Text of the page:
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A Characterization of Local LOINC Mapping for Laboratory Tests in Three Large Institutions

Journal: Methods of Information in Medicine
Subtitle: A journal stressing, for more than 50 years, the methodology and scientific fundamentals of organizing, representing and analyzing data, information and knowledge in biomedicine and health care
ISSN: 0026-1270
DOI: http://dx.doi.org/10.3414/ME09-01-0072
Issue: 2011 (Vol. 50): Issue 2 2011
Pages: 105-114

A Characterization of Local LOINC Mapping for Laboratory Tests in Three Large Institutions

Original Article

M. C. Lin (1), D. J. Vreeman (2, 3), C. J. McDonald (4), S. M. Huff (5)

(1) The Department of Biomedical Informatics, The University of Utah, Salt Lake City, UT, USA; (2) Indiana University School of Medicine, Indianapolis, IN, USA; (3) Regenstrief Institute, Inc., Indianapolis, IN, USA; (4) Lister Hill Center, National Library of Medicine, Washington, D.C., USA; (5) Intermountain Healthcare, Salt Lake City, UT, USA

Keywords

Controlled Vocabulary, LOINC, evaluation research, clinical laboratory information systems

Summary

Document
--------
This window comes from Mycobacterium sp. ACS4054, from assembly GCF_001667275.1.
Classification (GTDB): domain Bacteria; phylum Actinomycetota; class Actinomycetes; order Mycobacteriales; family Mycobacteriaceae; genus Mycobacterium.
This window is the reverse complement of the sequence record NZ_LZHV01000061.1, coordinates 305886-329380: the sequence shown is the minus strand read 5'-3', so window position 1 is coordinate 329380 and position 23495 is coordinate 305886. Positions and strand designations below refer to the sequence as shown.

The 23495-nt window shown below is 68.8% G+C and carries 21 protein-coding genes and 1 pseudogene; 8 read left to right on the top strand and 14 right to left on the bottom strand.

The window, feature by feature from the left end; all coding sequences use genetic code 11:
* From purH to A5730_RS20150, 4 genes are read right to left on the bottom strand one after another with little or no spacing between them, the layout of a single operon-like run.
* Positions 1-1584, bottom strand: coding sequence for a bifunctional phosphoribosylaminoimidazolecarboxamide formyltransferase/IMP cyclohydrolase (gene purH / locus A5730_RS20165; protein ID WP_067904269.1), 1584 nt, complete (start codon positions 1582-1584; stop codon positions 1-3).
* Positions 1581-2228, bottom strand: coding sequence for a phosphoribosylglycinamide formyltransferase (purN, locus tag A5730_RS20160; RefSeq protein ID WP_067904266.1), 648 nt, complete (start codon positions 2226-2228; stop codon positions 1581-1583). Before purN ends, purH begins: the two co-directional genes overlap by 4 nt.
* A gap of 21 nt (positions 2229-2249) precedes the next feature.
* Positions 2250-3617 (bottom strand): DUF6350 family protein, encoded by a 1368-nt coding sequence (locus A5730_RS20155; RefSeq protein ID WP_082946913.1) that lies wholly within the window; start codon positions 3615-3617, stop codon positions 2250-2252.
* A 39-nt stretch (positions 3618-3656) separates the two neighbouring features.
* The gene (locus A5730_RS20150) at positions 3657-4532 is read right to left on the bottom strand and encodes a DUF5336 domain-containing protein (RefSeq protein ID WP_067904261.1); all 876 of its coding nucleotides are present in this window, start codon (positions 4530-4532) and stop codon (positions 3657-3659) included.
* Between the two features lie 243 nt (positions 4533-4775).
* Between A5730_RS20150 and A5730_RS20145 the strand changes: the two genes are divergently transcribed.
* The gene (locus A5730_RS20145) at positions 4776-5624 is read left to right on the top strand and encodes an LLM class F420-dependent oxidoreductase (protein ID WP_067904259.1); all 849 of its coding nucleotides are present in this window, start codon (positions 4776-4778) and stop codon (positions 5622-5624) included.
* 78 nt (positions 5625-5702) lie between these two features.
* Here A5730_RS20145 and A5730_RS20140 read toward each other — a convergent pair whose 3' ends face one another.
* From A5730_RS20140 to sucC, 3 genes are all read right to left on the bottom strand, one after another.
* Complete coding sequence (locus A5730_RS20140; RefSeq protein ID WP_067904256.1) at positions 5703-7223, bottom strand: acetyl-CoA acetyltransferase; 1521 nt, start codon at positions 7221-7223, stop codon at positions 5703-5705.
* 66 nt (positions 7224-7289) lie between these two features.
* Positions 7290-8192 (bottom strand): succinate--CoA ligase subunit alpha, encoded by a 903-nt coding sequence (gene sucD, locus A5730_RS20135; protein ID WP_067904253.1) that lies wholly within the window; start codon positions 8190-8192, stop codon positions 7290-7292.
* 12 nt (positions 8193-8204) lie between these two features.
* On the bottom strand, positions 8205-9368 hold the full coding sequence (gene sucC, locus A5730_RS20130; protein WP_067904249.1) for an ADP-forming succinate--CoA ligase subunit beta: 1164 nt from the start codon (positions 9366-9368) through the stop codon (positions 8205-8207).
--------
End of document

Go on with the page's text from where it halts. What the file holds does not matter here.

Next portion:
Objectives: We characterized the use of laboratory LOINC® codes in three large institutions, focused on the following questions: 1) How many local codes had been voluntarily mapped to LOINC codes by each institution? 2) Could additional mappings be found by expert manual review for any local codes that were not initially mapped to LOINC codes by the local institution? and 3) Are there any common characteristics of unmapped local codes that might explain why some local codes were not mapped to LOINC codes by the local institution? Methods: With Institutional Review Board (IRB) approval, we obtained deidentified data from three large institutions. We calculated the percentage of local codes that have been mapped to LOINC by personnel at each of the institutions. We also analyzed a sample of unmapped local codes to determine whether any additional LOINC mappings could be made and identify common characteristics that might explain why some local codes did not have mappings. Results: Concept type coverage and concept token coverage (volume of instance data covered) of local codes mapped to LOINC codes were 0.44/0.59, 0.78/0.78 and 0.79/0.88 for ARUP, Intermountain, and Regenstrief, respectively. After additional expert manual mapping, the results showed mapping rates of 0.63/0.72, 0.83/0.80 and 0.88/0.90, respectively. After excluding local codes which were not useful for inter-institutional data exchange, the mapping rates became 0.73/0.79, 0.90/0.99 and 0.93/0.997, respectively. Conclusions: Local codes for two institutions could be mapped to LOINC codes with 99% or better concept token coverage, but mapping for a third institution (a reference laboratory) only achieved 79% concept token coverage. Our research supports the conclusions of others that not all local codes should be assigned LOINC codes. There should also be public discussions to develop more precise rules for when LOINC codes should be assigned

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